$ \mathrm{Re}\text{call}=1-\frac{TP}{P} $

where $P$ represents the total number of positive samples. The F1 value can be obtained by calculating the harmonic mean of precision and recall. The larger the value is, the better the prediction effect of the model will be. The F1 value is calculated with Eq. (17):

$ F_{1}=\frac{2\ast accuracy\ast \text{recall}}{accuracy+\text{recall}} $
Fig. 2. The flow of the self-attention module.
Fig. 3. Adaptive dynamic time weighting process.
Fig. 4. The flow of the CSTGAT model.

4. Performance Analysis of CSTGAT Model based on CNN

In order to verify the relevant performance of the CSTGAT model based on a CNN, three action recognition databases were selected for an experiment: MSR 3D Online Action, NTU RGB+D 60, and NTU RGB+D 120. There are 49,286 video actions in the MSR 3D Online Action dataset, which are divided into 60 categories. There are about 350 images in each video. There are 5776 video actions in the NTU RGB+D 60 dataset, which are also divided into 60 categories. There are 91,854 video actions in the NTU RGB+D 120 dataset, which are divided into 120 categories.

<New paragraph> At present, the most mainstream video action recognition models mainly include the TSN model and SOTA model. The TSN model can sample a series of short clips from a bottle <note: ambiguous> and obtain video prediction results based on the consensus of these clips, which can be very useful for managing the classification of long videos. The SOTA model has a fast reasoning speed and high accuracy [21]. Therefore, the TSN model, SOTA model, and CSTGAT model were selected for comparison. The data samples were divided into a training set and verification set according to different shooting angles. In the process of CNN training, the punitive loss function model and the cross-entropy loss function model were calculated, and training results using two different loss function models were obtained, as shown in Fig. 5.

It can be seen in Fig. 5(a) that the loss function uses a model with a penalty term with an average accuracy of 40.7%. Moreover, the value of the cost function fluctuates greatly, especially during the training process of the CNN. For the loss function model of the penalty term, it is difficult to achieve excellent convergence. In Fig. 5(b), the loss function using the model with cross entropy has an average accuracy of 91.6%, and the value of the cost function is low and stable, so the model can have excellent convergence. The experimental results show that the loss function model using cross entropy can make the model reach a stable target convergence state more quickly and effectively, so it is beneficial to study the loss function using cross entropy. After the training of the CNN, the convergence effect of different models can be obtained, as shown in Fig. 6.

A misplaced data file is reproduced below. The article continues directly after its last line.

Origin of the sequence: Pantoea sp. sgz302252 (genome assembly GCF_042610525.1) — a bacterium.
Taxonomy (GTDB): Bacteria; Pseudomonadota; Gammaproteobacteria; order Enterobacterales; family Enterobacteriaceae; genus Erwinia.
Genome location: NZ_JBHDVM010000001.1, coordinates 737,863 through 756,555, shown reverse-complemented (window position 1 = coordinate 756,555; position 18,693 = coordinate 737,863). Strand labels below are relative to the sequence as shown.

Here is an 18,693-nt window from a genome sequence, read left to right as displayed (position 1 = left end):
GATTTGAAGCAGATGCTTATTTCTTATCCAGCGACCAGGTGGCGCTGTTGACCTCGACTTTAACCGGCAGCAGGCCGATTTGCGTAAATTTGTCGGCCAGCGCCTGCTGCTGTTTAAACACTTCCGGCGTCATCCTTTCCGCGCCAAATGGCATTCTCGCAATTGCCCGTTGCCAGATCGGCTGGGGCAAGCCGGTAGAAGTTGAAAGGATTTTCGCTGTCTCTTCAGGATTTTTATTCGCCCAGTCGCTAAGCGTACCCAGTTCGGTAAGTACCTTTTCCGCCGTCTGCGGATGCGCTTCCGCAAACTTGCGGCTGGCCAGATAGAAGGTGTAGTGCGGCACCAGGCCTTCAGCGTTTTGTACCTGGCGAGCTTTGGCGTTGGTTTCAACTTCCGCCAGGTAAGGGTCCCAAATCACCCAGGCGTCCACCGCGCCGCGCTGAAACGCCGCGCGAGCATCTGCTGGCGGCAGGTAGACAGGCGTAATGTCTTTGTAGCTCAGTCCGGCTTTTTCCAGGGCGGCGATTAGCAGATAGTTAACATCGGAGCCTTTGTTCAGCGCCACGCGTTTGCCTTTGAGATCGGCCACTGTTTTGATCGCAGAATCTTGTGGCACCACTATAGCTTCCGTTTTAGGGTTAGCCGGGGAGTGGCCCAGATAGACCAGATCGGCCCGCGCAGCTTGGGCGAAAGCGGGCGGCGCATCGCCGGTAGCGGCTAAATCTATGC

As shown in Fig. 6, the convergence state of the CSTGAT model is better compared to the other two action recognition models. To achieve stable convergence, the CSTGAT model needs only 217 iterations, the SOTA model needs 262 iterations, and the TSN model needs 285 iterations. The experimental results show that the convergence performance of the CSTGAT model is better, and the network training is completed well. In the experiment, different feature methods were used for training and verification in two datasets, and the accuracy results obtained are shown in Table 1.

It can be observed from Table 1 that in the NTU RGB+D 120 dataset, the training accuracy of the CSTGAT model is 97.2%, and the verification accuracy is 97.5%. The training accuracy of the TSN model is 88.6%, and the validation accuracy is 88.2%. The training accuracy of the SOTA model is 90.5%, and the verification accuracy is 90.2%. The validation accuracy of CSTGAT model is higher thanthose of the TSN model and SOTA model by 9.3% and 7.3%,respectively.

<New paragraph> In the MSR 3D Online Action dataset, the training accuracy of the CSTGAT model is 96.1%, and the verification accuracy is 96.9%. The training accuracy of the SOTA model is 89.6%, and the verification accuracy is 90.1%. The training accuracy of the TSN modelis 86.5%, and the validation accuracy is 87.8%. Compared with the CSTGAT model, TSN model’svalidation accuracy is 8.8% lower, and SOTA model’s validation accuracy is 6.8% lower.

<New paragraph> In the NTU RGB+D60 dataset, the training accuracy of the CSTGAT model is 97.2%, and the verification accuracy is 96.8%. The training accuracy of the TSN model is 86.5%, and the validation accuracy is 87.8%. The training accuracy of the SOTA model is 90.9%, and the verification accuracy is 91.5%. The validation accuracy of CSTGAT model is higher than the TSN model and SOTA model’s accuracy by 9.0% and 5.3%, respectively. In the experiment, different models were used for calculation in the verification set, and the comparison results between the predicted value and the actual value of different action recognition models were obtained, as shown in Fig. 7.